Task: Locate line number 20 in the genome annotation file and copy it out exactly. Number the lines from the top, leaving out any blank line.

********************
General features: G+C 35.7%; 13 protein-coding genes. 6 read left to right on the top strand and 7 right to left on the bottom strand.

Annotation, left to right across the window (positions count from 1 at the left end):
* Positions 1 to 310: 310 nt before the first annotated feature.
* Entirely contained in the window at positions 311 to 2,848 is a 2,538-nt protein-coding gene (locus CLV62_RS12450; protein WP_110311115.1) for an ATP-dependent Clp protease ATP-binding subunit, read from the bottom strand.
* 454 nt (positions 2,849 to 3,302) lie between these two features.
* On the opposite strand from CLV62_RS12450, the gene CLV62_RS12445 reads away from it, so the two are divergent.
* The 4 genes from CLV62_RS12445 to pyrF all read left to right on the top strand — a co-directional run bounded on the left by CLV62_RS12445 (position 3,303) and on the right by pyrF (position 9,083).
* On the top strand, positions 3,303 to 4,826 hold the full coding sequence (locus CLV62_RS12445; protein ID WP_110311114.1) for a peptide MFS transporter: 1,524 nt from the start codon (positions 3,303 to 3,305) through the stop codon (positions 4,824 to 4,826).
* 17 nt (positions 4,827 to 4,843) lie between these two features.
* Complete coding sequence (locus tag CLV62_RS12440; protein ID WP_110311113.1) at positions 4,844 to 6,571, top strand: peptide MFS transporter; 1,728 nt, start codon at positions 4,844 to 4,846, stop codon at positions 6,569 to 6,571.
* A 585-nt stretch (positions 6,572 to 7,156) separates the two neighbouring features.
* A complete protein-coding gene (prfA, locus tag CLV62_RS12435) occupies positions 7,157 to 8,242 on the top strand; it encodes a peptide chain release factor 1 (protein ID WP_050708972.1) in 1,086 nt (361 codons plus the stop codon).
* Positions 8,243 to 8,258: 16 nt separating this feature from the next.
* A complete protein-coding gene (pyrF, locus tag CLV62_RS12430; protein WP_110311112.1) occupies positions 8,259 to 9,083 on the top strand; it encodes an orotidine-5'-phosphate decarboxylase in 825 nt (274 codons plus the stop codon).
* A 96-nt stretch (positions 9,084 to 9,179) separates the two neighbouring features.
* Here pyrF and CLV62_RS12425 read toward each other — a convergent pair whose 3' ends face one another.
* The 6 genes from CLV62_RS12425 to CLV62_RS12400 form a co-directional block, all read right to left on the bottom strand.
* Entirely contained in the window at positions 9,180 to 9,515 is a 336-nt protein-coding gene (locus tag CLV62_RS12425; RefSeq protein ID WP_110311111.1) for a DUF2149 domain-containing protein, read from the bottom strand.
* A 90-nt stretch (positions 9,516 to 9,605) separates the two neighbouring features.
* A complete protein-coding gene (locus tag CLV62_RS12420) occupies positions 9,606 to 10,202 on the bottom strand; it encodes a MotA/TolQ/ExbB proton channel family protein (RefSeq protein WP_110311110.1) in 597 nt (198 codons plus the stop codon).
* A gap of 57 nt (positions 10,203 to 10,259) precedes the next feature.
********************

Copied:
* A complete protein-coding gene (locus tag CLV62_RS12420) occupies positions 9,606 to 10,202 on the bottom strand; it encodes a MotA/TolQ/ExbB proton channel family protein (RefSeq protein WP_110311110.1) in 597 nt (198 codons plus the stop codon).